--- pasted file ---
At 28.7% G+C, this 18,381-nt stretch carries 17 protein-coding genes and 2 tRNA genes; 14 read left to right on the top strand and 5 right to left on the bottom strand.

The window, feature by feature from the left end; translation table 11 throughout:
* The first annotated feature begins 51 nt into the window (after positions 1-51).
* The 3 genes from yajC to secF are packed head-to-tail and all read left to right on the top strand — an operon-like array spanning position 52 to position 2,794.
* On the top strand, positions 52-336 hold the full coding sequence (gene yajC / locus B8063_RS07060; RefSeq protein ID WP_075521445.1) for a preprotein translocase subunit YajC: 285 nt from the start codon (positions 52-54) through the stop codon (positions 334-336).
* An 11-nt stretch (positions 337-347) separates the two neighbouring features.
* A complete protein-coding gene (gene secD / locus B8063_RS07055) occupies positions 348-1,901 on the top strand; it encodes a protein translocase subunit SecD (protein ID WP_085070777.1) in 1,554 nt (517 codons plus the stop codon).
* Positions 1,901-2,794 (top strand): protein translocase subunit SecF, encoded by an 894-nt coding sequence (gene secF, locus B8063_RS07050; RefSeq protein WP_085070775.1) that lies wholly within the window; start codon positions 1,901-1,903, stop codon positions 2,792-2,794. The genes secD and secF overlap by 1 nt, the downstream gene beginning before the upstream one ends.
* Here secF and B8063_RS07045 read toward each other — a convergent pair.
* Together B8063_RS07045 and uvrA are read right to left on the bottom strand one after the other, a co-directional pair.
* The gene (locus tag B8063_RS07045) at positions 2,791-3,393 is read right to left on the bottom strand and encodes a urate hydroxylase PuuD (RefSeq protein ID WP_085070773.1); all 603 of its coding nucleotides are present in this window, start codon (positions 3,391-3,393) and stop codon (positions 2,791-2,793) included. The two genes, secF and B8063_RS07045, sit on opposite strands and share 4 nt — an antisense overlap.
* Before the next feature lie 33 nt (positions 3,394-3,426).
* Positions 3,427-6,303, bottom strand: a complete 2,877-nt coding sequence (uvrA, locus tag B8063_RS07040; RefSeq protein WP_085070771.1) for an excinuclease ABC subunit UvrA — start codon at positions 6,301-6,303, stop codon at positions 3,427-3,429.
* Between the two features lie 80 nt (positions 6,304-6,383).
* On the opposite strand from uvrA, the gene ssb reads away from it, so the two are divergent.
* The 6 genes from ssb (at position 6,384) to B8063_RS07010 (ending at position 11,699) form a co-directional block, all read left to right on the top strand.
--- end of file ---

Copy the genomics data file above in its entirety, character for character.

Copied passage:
At 28.7% G+C, this 18,381-nt stretch carries 17 protein-coding genes and 2 tRNA genes; 14 read left to right on the top strand and 5 right to left on the bottom strand.

The window, feature by feature from the left end; translation table 11 throughout:
* The first annotated feature begins 51 nt into the window (after positions 1-51).
* The 3 genes from yajC to secF are packed head-to-tail and all read left to right on the top strand — an operon-like array spanning position 52 to position 2,794.
* On the top strand, positions 52-336 hold the full coding sequence (gene yajC / locus B8063_RS07060; RefSeq protein ID WP_075521445.1) for a preprotein translocase subunit YajC: 285 nt from the start codon (positions 52-54) through the stop codon (positions 334-336).
* An 11-nt stretch (positions 337-347) separates the two neighbouring features.
* A complete protein-coding gene (gene secD / locus B8063_RS07055) occupies positions 348-1,901 on the top strand; it encodes a protein translocase subunit SecD (protein ID WP_085070777.1) in 1,554 nt (517 codons plus the stop codon).
* Positions 1,901-2,794 (top strand): protein translocase subunit SecF, encoded by an 894-nt coding sequence (gene secF, locus B8063_RS07050; RefSeq protein WP_085070775.1) that lies wholly within the window; start codon positions 1,901-1,903, stop codon positions 2,792-2,794. The genes secD and secF overlap by 1 nt, the downstream gene beginning before the upstream one ends.
* Here secF and B8063_RS07045 read toward each other — a convergent pair.
* Together B8063_RS07045 and uvrA are read right to left on the bottom strand one after the other, a co-directional pair.
* The gene (locus tag B8063_RS07045) at positions 2,791-3,393 is read right to left on the bottom strand and encodes a urate hydroxylase PuuD (RefSeq protein ID WP_085070773.1); all 603 of its coding nucleotides are present in this window, start codon (positions 3,391-3,393) and stop codon (positions 2,791-2,793) included. The two genes, secF and B8063_RS07045, sit on opposite strands and share 4 nt — an antisense overlap.
* Before the next feature lie 33 nt (positions 3,394-3,426).
* Positions 3,427-6,303, bottom strand: a complete 2,877-nt coding sequence (uvrA, locus tag B8063_RS07040; RefSeq protein WP_085070771.1) for an excinuclease ABC subunit UvrA — start codon at positions 6,301-6,303, stop codon at positions 3,427-3,429.
* Between the two features lie 80 nt (positions 6,304-6,383).
* On the opposite strand from uvrA, the gene ssb reads away from it, so the two are divergent.
* The 6 genes from ssb (at position 6,384) to B8063_RS07010 (ending at position 11,699) form a co-directional block, all read left to right on the top strand.